• UAH.  As we’ve talked about before, UAH started in Division II, moved to Division I, moved back down, and moved back up after the NCAA stopped sponsoring a D-II championship, an event that seems to hold the Chargers as the last D-II titlist ever.*  You could say that our Chargers were first in and last out, as they were one of just three founding teams to stay with the league for its entirety, and they didn’t find a new home prior to dissolution.
  • Army.  The Cadets bailed after one season for the MAAC, which would become Atlantic Hockey.  Prior to that, West Point had two stints in the ECAC (1962-1973 and 1984-1991) and otherwise played as an independent.
  • Bemidji State.  Like UAH, the Beavers had been a D-II power before getting swept up in the push to D-I in 1998.  BSU played as low as NAIA and as high as D-I, starting at the top before jumping to the bottom in the NCHA, which is now a D-III league.
  • Findlay.  Oh, what a story.  The Oilers were a from-scratch program, built by Craig Ford to move up quickly in the standings, but they never escaped the bottom half of the league before the program was axed after new University leadership came in.  This after the MAAC forbade all of its member schools from playing the Oilers in 2000-01, as the new team was still a provision D-I member.  That was dirty pool, y’all.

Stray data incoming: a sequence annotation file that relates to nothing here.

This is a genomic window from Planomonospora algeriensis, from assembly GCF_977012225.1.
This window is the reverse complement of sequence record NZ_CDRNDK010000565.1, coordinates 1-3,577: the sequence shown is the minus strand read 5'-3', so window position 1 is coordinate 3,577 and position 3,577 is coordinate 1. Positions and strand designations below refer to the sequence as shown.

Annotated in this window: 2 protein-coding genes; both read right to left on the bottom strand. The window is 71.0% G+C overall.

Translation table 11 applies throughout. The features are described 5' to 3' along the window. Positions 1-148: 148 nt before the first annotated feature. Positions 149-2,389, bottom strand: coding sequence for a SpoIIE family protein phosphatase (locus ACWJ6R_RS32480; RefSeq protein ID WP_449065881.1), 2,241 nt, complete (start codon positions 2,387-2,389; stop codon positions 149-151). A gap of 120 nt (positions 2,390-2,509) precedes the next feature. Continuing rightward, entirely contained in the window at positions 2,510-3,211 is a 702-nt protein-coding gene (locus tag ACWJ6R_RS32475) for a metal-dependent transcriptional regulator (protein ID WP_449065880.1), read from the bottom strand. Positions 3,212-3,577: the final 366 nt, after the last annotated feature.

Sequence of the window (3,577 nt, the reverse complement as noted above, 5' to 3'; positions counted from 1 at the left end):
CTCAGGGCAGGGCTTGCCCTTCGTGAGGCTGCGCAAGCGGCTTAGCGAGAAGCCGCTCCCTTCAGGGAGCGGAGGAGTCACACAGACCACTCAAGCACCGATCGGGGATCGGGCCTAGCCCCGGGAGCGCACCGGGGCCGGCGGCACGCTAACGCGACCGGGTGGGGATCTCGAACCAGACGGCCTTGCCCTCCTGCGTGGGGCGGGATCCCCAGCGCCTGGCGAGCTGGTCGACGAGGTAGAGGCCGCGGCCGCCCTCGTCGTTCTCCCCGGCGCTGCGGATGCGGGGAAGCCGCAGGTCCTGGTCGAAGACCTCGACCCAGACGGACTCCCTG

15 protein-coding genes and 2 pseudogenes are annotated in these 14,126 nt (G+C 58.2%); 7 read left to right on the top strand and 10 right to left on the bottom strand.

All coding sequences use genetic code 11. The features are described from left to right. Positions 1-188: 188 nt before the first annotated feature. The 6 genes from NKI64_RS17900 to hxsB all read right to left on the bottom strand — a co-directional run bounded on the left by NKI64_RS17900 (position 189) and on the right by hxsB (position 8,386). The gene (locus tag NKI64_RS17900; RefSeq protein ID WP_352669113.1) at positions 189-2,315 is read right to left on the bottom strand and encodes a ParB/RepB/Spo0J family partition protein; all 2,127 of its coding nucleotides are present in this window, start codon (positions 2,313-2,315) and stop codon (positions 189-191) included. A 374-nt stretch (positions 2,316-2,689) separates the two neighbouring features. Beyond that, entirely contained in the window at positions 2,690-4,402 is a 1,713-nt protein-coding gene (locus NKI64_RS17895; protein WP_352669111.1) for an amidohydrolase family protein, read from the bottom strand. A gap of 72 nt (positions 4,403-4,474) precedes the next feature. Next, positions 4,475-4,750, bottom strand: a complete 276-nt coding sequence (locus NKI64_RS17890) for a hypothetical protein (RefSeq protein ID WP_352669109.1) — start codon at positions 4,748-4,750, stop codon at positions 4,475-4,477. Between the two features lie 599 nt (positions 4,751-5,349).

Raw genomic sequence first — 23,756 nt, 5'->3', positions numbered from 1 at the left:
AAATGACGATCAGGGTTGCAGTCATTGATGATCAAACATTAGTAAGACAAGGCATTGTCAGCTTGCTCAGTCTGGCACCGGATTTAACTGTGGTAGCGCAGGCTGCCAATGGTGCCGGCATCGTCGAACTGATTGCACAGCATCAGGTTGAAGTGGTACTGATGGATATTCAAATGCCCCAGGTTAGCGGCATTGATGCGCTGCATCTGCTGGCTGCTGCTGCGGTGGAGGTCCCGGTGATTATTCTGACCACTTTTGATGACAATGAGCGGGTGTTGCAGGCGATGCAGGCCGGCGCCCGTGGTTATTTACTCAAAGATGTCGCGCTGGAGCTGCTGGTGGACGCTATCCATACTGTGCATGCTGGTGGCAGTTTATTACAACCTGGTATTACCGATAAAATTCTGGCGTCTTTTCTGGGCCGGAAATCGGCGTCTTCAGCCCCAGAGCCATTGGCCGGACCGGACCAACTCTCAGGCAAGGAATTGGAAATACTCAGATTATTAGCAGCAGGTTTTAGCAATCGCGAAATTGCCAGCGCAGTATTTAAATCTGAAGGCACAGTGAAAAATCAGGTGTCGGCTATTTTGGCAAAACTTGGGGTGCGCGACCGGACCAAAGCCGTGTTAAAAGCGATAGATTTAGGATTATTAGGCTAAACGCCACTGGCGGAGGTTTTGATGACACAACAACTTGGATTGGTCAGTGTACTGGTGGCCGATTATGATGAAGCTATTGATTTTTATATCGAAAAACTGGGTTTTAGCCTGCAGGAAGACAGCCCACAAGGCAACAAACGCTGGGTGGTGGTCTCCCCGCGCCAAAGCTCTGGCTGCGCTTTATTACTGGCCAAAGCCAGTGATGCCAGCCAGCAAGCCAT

• Niagara.  The Purple Eagles played their first two seasons (1996-98) as independents and joined the CHA in its inaugural campaign, presumably because the league offered the full 18 scholarships, allowing the men from Monteagle Ridge to fire on all cylinders.  The Purps were the league’s first ever NCAA tournament team, going a stunning 30-8-4 on the season.  After Greg Gardner kicked the net off of its moorings to invalidate a would-be-tying UAH goal late in the first CHA championship, Blaise McDonald’s squad would go on to knock off UNH in the first round of the NCAA tournament.  I mean, go look at the firepower on that team: six 15-goal scorers, three 20-goal scorers, and a senior goaltender who’d been the plow horse all season.  Niagara would leave for Atlantic Hockey when the lights went out, having tried to get into the ECAC (and probably Hockey East) for most of their time in the league.
  • Robert Morris.  Now, depending on who you talk to, the upstart Colonials were either set to play 2004-05 as an independent or as a member of Atlantic Hockey.  Also depending on who you talk to, the Colonials either chose to play in the CHA given an open spot with Findlay’s departure or were shoved there “for the good of the sport”.
  • Wayne State.  The Warriors were an upstart program that, from the outset, was trying to get into the CCHA with the other Michigan schools (less Tech).  They built momentum over four years, finally reaching full form in 2002-03 with a team that CHA old-heads still talk about.  Sadly, the team came to an end in 2007-08 after a long series of failed promises and tough “home” venues to draw fans into. #TartarsForever

Now you can say this: “Geof, if your frustration with Dan Myers’s piece is that he uses the concept that new rivalries hadn’t shown any glimpses of formation, why are you listing the CHA’s rivalries?”  I write this to expose the following: